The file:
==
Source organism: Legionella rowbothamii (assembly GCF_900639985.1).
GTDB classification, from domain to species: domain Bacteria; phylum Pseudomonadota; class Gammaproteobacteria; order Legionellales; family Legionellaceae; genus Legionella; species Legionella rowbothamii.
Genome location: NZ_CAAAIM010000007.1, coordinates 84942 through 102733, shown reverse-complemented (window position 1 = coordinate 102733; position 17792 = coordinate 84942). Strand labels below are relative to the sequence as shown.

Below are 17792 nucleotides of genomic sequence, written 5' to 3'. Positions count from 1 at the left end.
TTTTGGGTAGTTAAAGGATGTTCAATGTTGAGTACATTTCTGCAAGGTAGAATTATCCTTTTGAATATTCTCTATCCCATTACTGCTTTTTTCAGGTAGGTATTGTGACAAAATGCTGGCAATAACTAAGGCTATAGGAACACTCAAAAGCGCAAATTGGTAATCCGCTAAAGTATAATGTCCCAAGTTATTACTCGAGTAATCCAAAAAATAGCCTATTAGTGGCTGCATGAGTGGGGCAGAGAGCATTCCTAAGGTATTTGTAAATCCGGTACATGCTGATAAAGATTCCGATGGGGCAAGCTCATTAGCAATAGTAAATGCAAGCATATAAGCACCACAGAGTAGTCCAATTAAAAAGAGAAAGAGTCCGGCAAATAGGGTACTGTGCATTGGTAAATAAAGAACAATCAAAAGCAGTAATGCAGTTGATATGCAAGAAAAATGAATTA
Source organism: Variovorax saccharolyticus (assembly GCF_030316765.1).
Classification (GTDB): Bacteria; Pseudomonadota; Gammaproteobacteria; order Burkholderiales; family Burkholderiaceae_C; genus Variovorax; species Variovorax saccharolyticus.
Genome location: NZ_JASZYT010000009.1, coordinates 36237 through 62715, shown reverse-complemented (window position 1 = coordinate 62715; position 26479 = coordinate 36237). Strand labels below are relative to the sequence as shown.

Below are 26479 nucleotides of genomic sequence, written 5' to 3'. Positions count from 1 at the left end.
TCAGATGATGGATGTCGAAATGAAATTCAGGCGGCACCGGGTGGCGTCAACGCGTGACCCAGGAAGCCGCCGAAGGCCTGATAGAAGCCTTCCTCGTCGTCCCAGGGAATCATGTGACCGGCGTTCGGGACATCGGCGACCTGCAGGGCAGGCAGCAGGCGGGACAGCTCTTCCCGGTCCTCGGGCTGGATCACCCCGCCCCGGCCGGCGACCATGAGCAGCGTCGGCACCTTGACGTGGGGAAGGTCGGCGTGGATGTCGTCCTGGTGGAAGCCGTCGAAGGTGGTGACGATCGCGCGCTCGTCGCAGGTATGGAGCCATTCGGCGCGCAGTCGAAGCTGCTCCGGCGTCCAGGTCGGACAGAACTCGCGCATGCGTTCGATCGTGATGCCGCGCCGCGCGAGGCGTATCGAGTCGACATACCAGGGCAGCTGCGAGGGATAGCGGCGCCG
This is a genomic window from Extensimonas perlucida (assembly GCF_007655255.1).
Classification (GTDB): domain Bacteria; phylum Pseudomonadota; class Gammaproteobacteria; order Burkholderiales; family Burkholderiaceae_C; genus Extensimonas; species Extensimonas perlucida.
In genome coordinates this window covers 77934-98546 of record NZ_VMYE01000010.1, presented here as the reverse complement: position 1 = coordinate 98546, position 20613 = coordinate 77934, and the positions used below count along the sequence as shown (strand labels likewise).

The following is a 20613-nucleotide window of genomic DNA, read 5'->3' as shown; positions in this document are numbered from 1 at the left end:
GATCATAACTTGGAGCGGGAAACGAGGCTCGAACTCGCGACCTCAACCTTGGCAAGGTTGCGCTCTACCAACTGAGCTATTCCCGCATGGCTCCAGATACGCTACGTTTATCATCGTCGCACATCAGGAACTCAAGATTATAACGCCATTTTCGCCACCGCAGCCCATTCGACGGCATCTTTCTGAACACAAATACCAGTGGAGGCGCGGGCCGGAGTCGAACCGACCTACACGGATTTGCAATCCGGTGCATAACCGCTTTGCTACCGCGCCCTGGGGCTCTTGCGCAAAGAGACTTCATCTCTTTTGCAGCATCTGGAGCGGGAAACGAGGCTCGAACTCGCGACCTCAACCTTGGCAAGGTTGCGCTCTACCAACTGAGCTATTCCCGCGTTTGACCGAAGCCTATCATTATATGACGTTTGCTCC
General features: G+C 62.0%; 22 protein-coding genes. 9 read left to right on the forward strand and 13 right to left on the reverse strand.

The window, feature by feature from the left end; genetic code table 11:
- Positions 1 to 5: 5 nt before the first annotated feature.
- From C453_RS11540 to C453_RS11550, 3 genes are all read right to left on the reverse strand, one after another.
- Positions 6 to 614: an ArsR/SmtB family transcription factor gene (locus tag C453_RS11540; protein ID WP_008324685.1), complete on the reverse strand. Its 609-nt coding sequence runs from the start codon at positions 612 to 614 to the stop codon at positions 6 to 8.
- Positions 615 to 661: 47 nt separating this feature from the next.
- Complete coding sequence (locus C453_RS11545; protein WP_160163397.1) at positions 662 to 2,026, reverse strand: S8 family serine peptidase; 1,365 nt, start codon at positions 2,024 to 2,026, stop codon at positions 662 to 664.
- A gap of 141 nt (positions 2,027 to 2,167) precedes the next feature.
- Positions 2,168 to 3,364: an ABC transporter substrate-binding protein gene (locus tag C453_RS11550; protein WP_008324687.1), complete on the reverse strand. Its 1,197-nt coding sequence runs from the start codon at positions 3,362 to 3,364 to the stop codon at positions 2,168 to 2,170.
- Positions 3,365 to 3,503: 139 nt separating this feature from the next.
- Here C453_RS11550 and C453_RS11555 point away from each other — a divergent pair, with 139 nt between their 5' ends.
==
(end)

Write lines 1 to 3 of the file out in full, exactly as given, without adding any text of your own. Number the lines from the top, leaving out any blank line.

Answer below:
Source organism: Legionella rowbothamii (assembly GCF_900639985.1).
GTDB classification, from domain to species: domain Bacteria; phylum Pseudomonadota; class Gammaproteobacteria; order Legionellales; family Legionellaceae; genus Legionella; species Legionella rowbothamii.
Genome location: NZ_CAAAIM010000007.1, coordinates 84942 through 102733, shown reverse-complemented (window position 1 = coordinate 102733; position 17792 = coordinate 84942). Strand labels below are relative to the sequence as shown.